The lowest level of the underground car park only has a couple of cars left, huddled up close to the barriers. The rest of the space leads off before us, a strip-lit catacomb, resonantly empty, tiny stalactites of gunge quivering from the joints in the concrete ceiling, dripping into puddles of oily water.
‘We need a ball of string and a sword,’ says Frank, playing his torch ahead. ‘Hello? Ambulance?’
A voice from the other side. ‘Over here mate.’
Vince has overdosed on heroin. He lies on his side, taking occasional, deep-brain gasps, the very minimum. His girlfriend Sonia stands over him, swaying from side to side with a beer can in her hand, her long hair hanging down partially obscuring her face. Her words are slurred but she’s still able to tell us what we need to know.
‘Where’s the needle, Sonia?’
‘Don’t worry, mate. I’m good about that shit. I dropped it in the can. Listen.’
She gives it a shake. It rattles.
‘How long’s he been like this?’
‘Twenty minutes or so. I tried pinching him out of it but it didn’t do no good. So then I called you. Sorry. Sorry, mate. It’s a fuss about nothing, I know.’
She kneels down by Vince and shakes him by the shoulder. ‘Vince! Vince, you muppet. You o-deed again. Vince!’
We set him up with an airway and oxygen mask. I support his breathing whilst Frank jabs him in the arm with a shot of Narcan.
‘What’s he like when he comes out of these?’ asks Frank.
She shrugs. ‘All right. He’s all right. I mean to be honest with you he won’t be all that happy about it, but he’s all right. Aren’t you? Hey? Vince?’
After a few minutes Vince starts to show signs of movement. He groans, and finally sits up. I take off the mask as he gags and pulls out the airway. Sonia kneels beside him and hugs his head.
‘Vince, mate. You were so out of it. These guys saved your life, man!’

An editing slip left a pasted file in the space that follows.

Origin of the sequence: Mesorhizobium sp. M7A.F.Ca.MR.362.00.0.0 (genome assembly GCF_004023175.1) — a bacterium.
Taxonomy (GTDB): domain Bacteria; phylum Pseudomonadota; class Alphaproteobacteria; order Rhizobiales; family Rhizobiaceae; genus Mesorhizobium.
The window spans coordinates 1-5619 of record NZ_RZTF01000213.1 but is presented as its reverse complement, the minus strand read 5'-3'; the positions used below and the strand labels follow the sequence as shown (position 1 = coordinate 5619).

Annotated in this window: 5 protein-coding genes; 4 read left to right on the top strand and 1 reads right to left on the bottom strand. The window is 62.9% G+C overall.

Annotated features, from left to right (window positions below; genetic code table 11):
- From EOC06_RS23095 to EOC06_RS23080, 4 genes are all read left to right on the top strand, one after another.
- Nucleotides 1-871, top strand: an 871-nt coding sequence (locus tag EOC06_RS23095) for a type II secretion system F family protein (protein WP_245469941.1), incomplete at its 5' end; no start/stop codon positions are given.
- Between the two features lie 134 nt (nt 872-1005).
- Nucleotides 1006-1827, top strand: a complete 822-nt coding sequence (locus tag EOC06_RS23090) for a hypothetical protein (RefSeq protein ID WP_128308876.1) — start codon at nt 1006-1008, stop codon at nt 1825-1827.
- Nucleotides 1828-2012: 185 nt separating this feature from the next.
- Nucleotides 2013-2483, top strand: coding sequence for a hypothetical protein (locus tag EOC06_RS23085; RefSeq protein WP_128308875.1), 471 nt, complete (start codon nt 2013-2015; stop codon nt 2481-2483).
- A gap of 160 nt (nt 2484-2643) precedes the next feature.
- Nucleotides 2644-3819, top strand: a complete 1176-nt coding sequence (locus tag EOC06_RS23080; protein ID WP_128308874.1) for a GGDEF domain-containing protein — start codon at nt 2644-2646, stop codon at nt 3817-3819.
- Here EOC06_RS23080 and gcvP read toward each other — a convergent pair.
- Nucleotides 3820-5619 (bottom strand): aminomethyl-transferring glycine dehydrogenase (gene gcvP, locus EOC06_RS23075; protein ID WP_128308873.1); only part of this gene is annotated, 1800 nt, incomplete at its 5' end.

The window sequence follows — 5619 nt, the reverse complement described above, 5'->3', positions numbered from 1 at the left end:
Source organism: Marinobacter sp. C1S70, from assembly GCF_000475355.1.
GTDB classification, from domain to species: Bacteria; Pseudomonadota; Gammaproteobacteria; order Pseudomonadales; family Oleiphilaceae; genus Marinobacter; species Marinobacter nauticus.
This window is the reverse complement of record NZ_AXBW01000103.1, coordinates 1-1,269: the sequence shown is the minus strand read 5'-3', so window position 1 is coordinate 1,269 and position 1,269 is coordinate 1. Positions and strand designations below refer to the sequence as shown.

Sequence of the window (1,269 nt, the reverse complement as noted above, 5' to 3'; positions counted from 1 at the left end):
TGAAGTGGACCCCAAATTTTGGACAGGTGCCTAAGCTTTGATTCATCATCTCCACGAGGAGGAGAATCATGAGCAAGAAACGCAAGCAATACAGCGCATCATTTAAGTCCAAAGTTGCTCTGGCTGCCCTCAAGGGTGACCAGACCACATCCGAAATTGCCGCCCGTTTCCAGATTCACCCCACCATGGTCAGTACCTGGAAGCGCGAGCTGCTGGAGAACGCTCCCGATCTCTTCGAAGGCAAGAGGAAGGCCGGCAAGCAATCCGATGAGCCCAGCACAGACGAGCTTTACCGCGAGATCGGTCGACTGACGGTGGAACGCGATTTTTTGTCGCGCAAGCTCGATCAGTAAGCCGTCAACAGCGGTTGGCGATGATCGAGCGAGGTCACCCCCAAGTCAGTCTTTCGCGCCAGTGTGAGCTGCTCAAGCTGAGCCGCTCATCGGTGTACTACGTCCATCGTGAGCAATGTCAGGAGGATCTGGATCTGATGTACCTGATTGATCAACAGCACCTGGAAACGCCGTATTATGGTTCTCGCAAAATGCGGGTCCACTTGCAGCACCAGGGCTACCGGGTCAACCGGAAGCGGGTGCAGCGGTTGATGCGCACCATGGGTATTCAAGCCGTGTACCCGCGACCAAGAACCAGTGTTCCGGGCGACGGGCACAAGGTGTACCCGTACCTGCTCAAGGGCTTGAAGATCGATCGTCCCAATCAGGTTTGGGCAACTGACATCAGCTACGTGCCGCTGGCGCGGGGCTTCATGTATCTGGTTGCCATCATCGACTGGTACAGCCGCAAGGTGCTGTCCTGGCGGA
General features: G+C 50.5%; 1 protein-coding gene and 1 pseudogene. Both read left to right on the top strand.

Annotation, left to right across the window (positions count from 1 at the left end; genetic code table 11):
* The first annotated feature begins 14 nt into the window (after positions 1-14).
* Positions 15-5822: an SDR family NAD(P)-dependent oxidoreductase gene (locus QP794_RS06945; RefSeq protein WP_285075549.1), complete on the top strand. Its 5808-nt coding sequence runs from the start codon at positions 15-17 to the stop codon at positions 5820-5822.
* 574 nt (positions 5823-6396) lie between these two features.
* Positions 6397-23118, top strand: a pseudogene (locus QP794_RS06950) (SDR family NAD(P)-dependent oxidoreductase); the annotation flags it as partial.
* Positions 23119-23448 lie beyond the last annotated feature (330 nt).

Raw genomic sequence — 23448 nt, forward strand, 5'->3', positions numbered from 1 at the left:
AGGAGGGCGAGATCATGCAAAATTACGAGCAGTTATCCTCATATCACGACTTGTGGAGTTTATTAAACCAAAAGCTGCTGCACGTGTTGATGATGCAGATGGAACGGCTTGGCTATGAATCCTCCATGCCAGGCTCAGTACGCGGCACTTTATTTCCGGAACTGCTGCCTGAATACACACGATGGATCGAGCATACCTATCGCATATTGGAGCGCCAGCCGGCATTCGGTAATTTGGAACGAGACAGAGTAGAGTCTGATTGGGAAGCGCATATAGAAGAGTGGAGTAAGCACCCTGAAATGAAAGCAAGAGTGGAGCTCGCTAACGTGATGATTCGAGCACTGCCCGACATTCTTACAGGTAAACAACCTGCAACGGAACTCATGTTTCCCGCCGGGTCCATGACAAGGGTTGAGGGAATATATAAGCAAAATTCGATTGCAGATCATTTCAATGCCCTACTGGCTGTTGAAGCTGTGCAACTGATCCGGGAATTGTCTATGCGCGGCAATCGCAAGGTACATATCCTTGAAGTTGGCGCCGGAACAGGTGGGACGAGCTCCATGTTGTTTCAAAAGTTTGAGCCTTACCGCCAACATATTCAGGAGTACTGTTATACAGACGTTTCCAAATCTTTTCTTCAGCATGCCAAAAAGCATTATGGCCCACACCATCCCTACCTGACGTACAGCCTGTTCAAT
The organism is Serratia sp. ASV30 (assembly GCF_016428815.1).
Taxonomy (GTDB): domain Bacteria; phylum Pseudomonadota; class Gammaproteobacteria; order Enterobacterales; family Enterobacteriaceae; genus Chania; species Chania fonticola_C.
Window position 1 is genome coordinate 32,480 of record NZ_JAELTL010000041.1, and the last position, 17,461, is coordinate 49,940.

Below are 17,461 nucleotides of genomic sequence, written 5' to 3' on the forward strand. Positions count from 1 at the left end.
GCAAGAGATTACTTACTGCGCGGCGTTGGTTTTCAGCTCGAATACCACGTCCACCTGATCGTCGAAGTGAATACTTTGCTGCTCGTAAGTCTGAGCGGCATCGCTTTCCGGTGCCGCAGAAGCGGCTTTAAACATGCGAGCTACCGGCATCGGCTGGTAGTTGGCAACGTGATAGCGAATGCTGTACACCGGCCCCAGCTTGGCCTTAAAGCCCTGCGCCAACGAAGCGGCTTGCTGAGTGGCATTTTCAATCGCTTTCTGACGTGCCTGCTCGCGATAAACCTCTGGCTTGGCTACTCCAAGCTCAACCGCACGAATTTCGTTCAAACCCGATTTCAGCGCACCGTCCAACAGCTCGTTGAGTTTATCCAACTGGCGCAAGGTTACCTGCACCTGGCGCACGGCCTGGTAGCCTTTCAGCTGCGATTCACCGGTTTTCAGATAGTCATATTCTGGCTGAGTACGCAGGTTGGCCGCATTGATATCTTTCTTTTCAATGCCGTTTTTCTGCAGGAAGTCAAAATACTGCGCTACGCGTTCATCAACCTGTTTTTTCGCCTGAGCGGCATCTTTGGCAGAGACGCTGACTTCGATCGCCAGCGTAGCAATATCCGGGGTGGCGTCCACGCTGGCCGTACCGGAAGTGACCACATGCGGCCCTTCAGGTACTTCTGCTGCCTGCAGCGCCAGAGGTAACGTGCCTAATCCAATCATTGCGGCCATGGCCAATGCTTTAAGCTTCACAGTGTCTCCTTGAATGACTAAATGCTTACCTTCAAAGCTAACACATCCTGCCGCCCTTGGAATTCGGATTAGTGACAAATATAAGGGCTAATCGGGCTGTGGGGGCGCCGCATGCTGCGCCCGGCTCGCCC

He curses blindly and pushes her away.
‘I’ll feckin’ do yous’ he says. ‘The feck.’
‘Vince! They saved your life.’
He staggers to his feet, his legs planted more than shoulder width apart, swaying forwards and backwards so violently it’s a miracle he stays upright. ‘The feck are yous,’ he says, drool from his lower lip like one of the stalactites has taken root in his mouth.
‘Vince – ease off, mate. You need to go to hospital so they can keep an eye on you. I think you’ve had some of that strong gear that’s going around.’
Vince takes a swing, but all his movements are so thickened by heroin it’s like he’s fighting underwater. Frank could make a cup of tea in the time he has to side-step the punch; Vince topples forwards onto the concrete again.
‘Vince! What’re you doing, man? They’re here to help you. You were proper out of it.’
But Vince is muttering, grunting like an anaesthetised bull, struggling to get back on his feet to attack us again.
We step aside and try to calm him down from a little way off. He needs to understand that the Narcan will wear off, that he’ll be vulnerable again. Sonia does her best to make him understand but he’s too enraged to listen.
We become distracted by some of the grafitti on the walls this end of the car park. Amongst the tags and crude pictures and phone numbers – a love poem, written in green marker pen, whose closing lines are:
So do me a favour and remember what I said
That girl was everything to me – and she was quality in bed
Sonia comes over.
‘He’s not going,’ she says. ‘But I know what to do. I’ll keep an eye on him.’
‘Are you going to be all right down here?’ I ask her. It’s inconceivable that anyone could spend the night in this place, let alone a young woman on her own.
‘Oh yeah,’ she says. ‘It’s normally just me and the dog.’